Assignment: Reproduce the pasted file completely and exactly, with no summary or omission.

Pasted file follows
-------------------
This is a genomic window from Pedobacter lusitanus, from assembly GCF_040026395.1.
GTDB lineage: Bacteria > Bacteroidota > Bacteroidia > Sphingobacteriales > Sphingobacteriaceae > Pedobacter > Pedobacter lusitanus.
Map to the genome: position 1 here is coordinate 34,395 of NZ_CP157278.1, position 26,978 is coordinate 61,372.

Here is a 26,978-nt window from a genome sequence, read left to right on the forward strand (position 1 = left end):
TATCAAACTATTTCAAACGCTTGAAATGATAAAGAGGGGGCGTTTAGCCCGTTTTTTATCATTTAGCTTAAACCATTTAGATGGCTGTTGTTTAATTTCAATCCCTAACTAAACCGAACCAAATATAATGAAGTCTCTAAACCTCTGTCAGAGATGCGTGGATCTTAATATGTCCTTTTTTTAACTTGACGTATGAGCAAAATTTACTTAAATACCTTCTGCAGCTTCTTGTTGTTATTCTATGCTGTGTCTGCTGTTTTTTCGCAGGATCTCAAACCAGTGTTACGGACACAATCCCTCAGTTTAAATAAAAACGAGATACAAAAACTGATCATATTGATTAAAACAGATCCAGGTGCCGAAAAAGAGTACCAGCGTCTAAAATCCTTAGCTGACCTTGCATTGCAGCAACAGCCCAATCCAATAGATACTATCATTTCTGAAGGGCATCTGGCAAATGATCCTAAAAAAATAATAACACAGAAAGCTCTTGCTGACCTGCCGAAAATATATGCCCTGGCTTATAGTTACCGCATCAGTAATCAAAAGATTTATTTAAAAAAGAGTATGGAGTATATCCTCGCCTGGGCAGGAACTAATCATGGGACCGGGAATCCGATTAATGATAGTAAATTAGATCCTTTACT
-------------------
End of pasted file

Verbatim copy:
This is a genomic window from Pedobacter lusitanus, from assembly GCF_040026395.1.
GTDB lineage: Bacteria > Bacteroidota > Bacteroidia > Sphingobacteriales > Sphingobacteriaceae > Pedobacter > Pedobacter lusitanus.
Map to the genome: position 1 here is coordinate 34,395 of NZ_CP157278.1, position 26,978 is coordinate 61,372.

Here is a 26,978-nt window from a genome sequence, read left to right on the forward strand (position 1 = left end):
TATCAAACTATTTCAAACGCTTGAAATGATAAAGAGGGGGCGTTTAGCCCGTTTTTTATCATTTAGCTTAAACCATTTAGATGGCTGTTGTTTAATTTCAATCCCTAACTAAACCGAACCAAATATAATGAAGTCTCTAAACCTCTGTCAGAGATGCGTGGATCTTAATATGTCCTTTTTTTAACTTGACGTATGAGCAAAATTTACTTAAATACCTTCTGCAGCTTCTTGTTGTTATTCTATGCTGTGTCTGCTGTTTTTTCGCAGGATCTCAAACCAGTGTTACGGACACAATCCCTCAGTTTAAATAAAAACGAGATACAAAAACTGATCATATTGATTAAAACAGATCCAGGTGCCGAAAAAGAGTACCAGCGTCTAAAATCCTTAGCTGACCTTGCATTGCAGCAACAGCCCAATCCAATAGATACTATCATTTCTGAAGGGCATCTGGCAAATGATCCTAAAAAAATAATAACACAGAAAGCTCTTGCTGACCTGCCGAAAATATATGCCCTGGCTTATAGTTACCGCATCAGTAATCAAAAGATTTATTTAAAAAAGAGTATGGAGTATATCCTCGCCTGGGCAGGAACTAATCATGGGACCGGGAATCCGATTAATGATAGTAAATTAGATCCTTTACT